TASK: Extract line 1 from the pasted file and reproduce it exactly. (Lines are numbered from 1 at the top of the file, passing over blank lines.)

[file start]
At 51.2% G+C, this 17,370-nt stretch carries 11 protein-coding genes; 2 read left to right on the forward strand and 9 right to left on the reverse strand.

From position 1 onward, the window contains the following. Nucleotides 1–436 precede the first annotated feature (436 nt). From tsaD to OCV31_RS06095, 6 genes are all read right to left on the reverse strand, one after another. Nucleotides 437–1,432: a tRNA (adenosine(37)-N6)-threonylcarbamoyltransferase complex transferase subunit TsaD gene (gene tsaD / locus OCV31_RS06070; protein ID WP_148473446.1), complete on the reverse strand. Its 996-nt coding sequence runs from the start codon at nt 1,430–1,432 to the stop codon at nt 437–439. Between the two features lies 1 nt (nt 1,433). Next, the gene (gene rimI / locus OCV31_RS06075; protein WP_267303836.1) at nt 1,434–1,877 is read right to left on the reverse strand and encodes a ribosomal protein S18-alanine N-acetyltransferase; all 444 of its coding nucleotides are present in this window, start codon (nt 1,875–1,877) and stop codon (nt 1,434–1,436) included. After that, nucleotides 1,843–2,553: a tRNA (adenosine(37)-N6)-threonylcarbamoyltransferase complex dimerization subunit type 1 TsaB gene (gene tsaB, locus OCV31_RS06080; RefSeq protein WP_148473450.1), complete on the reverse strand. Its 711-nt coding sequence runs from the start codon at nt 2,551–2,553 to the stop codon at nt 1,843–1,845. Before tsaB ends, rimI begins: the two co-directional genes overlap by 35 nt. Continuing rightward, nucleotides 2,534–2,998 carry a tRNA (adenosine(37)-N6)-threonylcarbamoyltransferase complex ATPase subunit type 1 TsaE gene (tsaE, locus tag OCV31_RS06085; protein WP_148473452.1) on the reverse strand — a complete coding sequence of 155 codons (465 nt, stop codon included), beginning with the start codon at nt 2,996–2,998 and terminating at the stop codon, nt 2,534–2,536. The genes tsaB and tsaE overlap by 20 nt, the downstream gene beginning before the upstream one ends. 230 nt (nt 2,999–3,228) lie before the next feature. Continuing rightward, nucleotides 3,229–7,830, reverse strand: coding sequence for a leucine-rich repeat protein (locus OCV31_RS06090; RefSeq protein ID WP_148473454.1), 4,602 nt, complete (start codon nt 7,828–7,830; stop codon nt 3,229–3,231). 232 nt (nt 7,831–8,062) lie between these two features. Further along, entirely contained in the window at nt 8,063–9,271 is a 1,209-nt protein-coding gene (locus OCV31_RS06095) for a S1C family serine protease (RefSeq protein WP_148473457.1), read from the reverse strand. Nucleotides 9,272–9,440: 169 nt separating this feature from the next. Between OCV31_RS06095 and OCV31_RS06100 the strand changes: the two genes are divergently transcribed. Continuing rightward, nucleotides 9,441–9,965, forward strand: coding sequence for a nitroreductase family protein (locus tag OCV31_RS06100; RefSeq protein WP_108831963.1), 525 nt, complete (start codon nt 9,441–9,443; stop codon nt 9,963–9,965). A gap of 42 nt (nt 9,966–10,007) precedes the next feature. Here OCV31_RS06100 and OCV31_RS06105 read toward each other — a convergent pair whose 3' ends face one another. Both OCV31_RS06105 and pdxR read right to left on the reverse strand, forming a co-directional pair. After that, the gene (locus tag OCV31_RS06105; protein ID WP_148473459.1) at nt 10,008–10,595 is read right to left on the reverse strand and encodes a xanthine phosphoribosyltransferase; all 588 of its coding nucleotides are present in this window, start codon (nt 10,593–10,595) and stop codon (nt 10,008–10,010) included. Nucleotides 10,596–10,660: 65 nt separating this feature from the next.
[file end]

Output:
At 51.2% G+C, this 17,370-nt stretch carries 11 protein-coding genes; 2 read left to right on the forward strand and 9 right to left on the reverse strand.